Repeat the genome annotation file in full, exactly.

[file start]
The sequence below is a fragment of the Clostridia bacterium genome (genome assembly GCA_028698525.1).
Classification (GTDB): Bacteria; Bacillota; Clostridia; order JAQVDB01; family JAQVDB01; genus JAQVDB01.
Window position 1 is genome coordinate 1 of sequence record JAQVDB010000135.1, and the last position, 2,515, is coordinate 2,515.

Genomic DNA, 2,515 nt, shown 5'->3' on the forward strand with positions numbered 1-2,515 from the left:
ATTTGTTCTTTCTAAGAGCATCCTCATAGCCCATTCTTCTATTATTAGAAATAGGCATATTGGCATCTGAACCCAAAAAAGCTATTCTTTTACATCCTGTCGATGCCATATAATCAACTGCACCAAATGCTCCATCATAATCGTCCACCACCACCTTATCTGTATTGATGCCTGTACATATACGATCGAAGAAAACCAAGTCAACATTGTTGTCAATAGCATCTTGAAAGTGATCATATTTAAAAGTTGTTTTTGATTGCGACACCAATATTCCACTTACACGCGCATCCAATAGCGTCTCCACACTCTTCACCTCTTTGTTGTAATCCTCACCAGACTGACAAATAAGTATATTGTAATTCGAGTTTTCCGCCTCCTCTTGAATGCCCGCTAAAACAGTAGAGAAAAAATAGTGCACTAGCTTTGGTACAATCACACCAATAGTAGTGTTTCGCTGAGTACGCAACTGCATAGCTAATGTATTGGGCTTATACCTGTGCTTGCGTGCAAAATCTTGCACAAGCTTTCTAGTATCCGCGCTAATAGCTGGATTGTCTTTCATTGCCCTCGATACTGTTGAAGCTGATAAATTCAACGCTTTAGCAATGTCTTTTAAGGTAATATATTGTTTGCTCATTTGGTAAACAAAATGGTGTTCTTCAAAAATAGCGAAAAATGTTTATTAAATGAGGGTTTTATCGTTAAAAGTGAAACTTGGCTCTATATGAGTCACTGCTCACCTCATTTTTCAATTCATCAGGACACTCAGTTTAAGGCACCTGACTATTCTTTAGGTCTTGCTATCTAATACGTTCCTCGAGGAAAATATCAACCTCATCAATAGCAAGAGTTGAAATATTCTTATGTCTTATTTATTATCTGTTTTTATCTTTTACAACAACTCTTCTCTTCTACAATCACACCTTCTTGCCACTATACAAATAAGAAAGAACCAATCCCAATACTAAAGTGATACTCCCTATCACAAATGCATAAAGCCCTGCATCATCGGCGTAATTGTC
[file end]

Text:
The sequence below is a fragment of the Clostridia bacterium genome (genome assembly GCA_028698525.1).
Classification (GTDB): Bacteria; Bacillota; Clostridia; order JAQVDB01; family JAQVDB01; genus JAQVDB01.
Window position 1 is genome coordinate 1 of sequence record JAQVDB010000135.1, and the last position, 2,515, is coordinate 2,515.

Genomic DNA, 2,515 nt, shown 5'->3' on the forward strand with positions numbered 1-2,515 from the left:
ATTTGTTCTTTCTAAGAGCATCCTCATAGCCCATTCTTCTATTATTAGAAATAGGCATATTGGCATCTGAACCCAAAAAAGCTATTCTTTTACATCCTGTCGATGCCATATAATCAACTGCACCAAATGCTCCATCATAATCGTCCACCACCACCTTATCTGTATTGATGCCTGTACATATACGATCGAAGAAAACCAAGTCAACATTGTTGTCAATAGCATCTTGAAAGTGATCATATTTAAAAGTTGTTTTTGATTGCGACACCAATATTCCACTTACACGCGCATCCAATAGCGTCTCCACACTCTTCACCTCTTTGTTGTAATCCTCACCAGACTGACAAATAAGTATATTGTAATTCGAGTTTTCCGCCTCCTCTTGAATGCCCGCTAAAACAGTAGAGAAAAAATAGTGCACTAGCTTTGGTACAATCACACCAATAGTAGTGTTTCGCTGAGTACGCAACTGCATAGCTAATGTATTGGGCTTATACCTGTGCTTGCGTGCAAAATCTTGCACAAGCTTTCTAGTATCCGCGCTAATAGCTGGATTGTCTTTCATTGCCCTCGATACTGTTGAAGCTGATAAATTCAACGCTTTAGCAATGTCTTTTAAGGTAATATATTGTTTGCTCATTTGGTAAACAAAATGGTGTTCTTCAAAAATAGCGAAAAATGTTTATTAAATGAGGGTTTTATCGTTAAAAGTGAAACTTGGCTCTATATGAGTCACTGCTCACCTCATTTTTCAATTCATCAGGACACTCAGTTTAAGGCACCTGACTATTCTTTAGGTCTTGCTATCTAATACGTTCCTCGAGGAAAATATCAACCTCATCAATAGCAAGAGTTGAAATATTCTTATGTCTTATTTATTATCTGTTTTTATCTTTTACAACAACTCTTCTCTTCTACAATCACACCTTCTTGCCACTATACAAATAAGAAAGAACCAATCCCAATACTAAAGTGATACTCCCTATCACAAATGCATAAAGCCCTGCATCATCGGCGTAATTGTC